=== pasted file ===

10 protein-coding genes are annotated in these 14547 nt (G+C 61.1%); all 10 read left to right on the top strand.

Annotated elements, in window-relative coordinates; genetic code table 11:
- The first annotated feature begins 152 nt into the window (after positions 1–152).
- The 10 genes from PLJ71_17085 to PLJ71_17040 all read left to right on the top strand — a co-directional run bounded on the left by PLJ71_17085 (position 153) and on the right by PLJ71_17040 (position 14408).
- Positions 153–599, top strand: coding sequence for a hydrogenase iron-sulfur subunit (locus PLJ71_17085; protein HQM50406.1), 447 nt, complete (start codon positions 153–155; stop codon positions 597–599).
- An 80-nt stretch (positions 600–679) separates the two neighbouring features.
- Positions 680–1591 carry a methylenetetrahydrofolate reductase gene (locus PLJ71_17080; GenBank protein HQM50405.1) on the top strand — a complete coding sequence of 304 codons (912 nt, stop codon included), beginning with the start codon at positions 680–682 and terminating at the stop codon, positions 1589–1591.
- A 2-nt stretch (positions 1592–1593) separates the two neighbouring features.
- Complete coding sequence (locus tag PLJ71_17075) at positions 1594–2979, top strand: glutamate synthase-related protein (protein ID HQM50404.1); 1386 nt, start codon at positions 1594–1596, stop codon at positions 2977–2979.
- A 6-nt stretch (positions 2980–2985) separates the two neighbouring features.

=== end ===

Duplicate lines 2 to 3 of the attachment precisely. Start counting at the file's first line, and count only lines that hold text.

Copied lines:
Annotated elements, in window-relative coordinates; genetic code table 11:
- The first annotated feature begins 152 nt into the window (after positions 1–152).